The number of permits issued to build new houses in the Omaha area climbed again last year, hitting the highest count in a decade.

Builders and industry-watchers expect continued strength in homebuilding activity at least through the rest of the year, yet many are wary that rising costs of land and construction could rain on their parade.

“I don’t want to be a doomsdayer,” said Dave Vogtman of the Home Company. “But we’re headed for costs getting out of control.”

For now, he said, sales are “brisk” and families are custom-building homes despite costs that could be $40,000 higher today than six years ago.

Greg Frazell of G. Lee Homes said he keeps anticipating a slowdown that hasn’t come. He said one client was just lamenting the toll of the stock market dive and, in the next breath, added frills to the house he was having built.

“It seems kind of crazy, but it’s busy, people keep calling,” Frazell said.

How to explain the activity? Frazell, also vice president of the Metro Omaha Builders Association, said consumers seem more confident in their own financial situation and in the economy. Existing home values have risen to the point that many homeowners now want to sell their place to build anew.

Additionally, builders say, the inventory of existing houses for sale in the metro area has been so tight — down to 1,785 compared with a high of 5,400 houses in 2007 — that more people are turning to new construction.

“People are asking themselves, ‘Why settle for a used house?’ ” said Shawn McGuire of Celebrity Homes. “We become more of a consideration for them — not only us, but new homes altogether.”

According to information compiled by the Greater Omaha Chamber of Commerce and City Planning Departments, about 2,850 permits to build single-family homes in the Omaha area were issued in 2017 — that’s up 8 percent over the year before.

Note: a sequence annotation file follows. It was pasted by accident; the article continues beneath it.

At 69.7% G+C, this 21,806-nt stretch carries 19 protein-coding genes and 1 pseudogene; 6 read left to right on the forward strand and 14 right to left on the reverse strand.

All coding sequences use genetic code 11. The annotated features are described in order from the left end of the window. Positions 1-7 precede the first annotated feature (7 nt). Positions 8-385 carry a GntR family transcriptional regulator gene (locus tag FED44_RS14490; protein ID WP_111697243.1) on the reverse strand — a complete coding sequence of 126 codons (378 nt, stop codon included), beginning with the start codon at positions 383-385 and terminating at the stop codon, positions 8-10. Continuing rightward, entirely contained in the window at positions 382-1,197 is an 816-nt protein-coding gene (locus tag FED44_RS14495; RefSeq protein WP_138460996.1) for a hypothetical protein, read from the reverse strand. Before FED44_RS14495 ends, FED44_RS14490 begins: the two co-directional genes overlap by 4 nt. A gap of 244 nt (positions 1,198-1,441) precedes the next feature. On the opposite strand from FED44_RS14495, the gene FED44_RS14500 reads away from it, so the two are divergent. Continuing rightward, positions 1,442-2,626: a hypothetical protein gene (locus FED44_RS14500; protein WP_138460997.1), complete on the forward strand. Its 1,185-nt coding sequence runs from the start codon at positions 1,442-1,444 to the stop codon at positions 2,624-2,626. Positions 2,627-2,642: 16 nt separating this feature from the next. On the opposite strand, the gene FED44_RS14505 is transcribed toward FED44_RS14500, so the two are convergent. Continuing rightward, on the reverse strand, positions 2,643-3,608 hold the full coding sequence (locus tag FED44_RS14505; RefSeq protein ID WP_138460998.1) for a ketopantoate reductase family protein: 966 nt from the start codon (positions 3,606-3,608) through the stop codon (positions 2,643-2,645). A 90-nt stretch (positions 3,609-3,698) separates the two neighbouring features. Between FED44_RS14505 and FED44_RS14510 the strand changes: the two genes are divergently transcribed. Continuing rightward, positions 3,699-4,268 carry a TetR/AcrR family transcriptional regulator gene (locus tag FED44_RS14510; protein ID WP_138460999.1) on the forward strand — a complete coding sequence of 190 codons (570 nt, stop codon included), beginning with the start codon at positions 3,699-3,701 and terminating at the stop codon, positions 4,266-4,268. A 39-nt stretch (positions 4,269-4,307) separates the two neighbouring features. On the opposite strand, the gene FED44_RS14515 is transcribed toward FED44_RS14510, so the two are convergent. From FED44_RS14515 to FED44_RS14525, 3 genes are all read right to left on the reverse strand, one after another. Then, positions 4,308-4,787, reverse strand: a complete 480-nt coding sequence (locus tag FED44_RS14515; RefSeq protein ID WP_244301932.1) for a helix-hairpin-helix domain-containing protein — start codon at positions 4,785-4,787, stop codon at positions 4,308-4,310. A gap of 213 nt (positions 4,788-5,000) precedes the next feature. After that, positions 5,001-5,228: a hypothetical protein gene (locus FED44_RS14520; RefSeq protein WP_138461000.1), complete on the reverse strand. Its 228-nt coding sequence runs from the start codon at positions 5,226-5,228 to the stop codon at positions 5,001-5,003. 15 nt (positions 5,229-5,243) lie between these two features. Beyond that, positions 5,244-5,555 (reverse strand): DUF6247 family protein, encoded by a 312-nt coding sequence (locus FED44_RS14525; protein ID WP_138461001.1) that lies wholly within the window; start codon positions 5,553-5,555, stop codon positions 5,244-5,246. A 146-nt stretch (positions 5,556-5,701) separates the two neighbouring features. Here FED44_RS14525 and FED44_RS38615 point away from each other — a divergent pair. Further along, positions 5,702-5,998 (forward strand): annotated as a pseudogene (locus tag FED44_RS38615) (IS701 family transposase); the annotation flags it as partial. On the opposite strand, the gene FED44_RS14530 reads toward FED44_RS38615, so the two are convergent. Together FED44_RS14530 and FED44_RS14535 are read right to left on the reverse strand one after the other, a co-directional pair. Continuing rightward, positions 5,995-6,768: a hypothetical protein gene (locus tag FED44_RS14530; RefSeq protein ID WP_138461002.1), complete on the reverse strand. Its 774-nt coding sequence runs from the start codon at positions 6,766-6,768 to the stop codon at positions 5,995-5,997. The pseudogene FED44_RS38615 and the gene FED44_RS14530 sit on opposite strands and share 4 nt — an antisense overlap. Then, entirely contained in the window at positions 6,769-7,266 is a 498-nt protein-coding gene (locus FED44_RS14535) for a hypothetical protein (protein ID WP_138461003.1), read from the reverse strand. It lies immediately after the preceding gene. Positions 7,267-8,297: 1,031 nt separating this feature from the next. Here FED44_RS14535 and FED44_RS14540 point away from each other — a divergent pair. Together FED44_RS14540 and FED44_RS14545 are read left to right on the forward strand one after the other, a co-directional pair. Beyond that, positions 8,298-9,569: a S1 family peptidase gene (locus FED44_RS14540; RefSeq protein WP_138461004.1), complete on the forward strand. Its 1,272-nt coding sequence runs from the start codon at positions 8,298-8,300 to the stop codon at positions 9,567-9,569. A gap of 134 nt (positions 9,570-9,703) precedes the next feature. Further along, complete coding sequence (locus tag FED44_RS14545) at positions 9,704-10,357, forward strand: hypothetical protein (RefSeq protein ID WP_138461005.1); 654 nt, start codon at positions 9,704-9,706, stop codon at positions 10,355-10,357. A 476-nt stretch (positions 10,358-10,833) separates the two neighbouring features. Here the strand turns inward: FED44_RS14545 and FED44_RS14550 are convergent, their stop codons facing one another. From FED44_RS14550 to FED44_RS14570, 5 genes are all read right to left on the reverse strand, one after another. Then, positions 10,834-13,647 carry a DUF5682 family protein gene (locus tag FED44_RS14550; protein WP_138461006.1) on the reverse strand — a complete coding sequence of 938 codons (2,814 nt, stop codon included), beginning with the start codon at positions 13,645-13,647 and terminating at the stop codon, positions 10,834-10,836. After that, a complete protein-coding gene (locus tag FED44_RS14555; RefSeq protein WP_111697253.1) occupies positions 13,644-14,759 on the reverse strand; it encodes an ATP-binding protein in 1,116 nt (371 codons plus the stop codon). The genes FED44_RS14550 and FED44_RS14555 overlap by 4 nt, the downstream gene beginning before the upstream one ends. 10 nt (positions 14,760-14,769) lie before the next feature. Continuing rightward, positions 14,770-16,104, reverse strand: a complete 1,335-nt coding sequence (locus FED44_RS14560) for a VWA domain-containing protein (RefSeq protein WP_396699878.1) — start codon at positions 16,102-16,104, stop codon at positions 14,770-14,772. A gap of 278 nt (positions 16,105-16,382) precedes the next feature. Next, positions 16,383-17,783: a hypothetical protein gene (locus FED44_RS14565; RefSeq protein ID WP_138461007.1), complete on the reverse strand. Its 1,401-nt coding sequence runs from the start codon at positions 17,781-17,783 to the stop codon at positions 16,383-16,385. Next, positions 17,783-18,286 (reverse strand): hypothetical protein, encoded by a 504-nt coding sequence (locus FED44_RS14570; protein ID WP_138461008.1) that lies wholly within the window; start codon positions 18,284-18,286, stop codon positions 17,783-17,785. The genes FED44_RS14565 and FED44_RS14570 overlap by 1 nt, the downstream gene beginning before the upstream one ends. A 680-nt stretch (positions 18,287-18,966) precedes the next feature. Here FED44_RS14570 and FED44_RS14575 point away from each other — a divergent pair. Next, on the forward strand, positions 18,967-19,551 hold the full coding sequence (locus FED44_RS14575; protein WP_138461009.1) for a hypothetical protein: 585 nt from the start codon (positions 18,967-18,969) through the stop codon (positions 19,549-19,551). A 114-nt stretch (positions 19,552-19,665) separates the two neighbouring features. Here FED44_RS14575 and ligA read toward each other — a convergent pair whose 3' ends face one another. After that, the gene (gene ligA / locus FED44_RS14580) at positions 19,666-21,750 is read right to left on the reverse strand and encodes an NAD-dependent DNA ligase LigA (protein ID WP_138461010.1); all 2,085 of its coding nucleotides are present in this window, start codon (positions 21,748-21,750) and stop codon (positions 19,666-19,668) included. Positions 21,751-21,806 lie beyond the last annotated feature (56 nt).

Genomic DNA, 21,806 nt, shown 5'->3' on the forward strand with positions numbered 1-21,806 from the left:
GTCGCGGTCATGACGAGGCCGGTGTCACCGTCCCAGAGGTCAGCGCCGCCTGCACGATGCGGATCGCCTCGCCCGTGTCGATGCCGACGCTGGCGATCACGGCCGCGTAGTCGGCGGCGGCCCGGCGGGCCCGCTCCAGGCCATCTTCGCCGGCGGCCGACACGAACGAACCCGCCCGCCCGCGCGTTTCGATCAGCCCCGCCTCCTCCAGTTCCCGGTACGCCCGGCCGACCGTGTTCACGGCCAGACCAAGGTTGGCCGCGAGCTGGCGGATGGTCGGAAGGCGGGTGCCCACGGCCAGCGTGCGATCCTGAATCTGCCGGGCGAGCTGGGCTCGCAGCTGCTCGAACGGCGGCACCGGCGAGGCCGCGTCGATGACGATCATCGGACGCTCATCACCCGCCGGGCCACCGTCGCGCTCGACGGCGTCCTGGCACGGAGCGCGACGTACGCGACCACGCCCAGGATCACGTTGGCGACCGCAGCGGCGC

MarketGraphics of Nebraska, which tracks homebuilding activity in 21 markets across the United States, said its figures show annual permits from 2016 to 2017 growing nearly 7 percent in the Omaha and Lincoln area. That’s about the same growth pace (albeit not the same in actual permit numbers) as the “hot” Nashville area market, said systems analyst Rick Adams.

Home construction in the Omaha area still remains far below its peak of 2005, when the permit count was nearly 5,500. National recession and housing market woes pushed area permits to a low in 2011. After a few ups and downs, permit numbers have climbed the last three years.

Adams expects further growth for a couple of years.

“Not an eye-opening number — modest growth,” he said. “The economy and the market is still growing, recovering, and it will probably continue to grow for another couple of years.”

A challenge, however, could be in the development of land and lots upon which to build houses. To meet the projected demand, the Omaha and Lincoln areas need to develop 22,438 lots in five years, Adams said, calling that a “monumental challenge.”

Permit requests in 2017 show Elkhorn, Papillion and Bennington as among the most popular homebuilding areas.

So far this year, the median sale price for a newly constructed home was nearly $310,000, up about 10 percent from $283,000 last year.

Builders say higher costs for components such as land, labor and lumber make it nearly impossible to build a new house for less than $175,000.

Celebrity Homes, identified by MarketGraphics as the area’s most prolific builder in 2017, is able to offer some new houses at that lower range because of its high production. McGuire said the company sells from the $170,000 price point to about $350,000. He said its homes are in various stages of construction, so move-in times can be relatively shorter.

Other builders such as the Home Company, whose sales range from $270,000 to $400,000, have tried to offset rising costs by offering, for example, smaller space yet the same high-end amenities.

Vogtman foresees a healthy homebuilding pace through the first half of 2019 as demand remains unmet. “The question is: What happens after that?”

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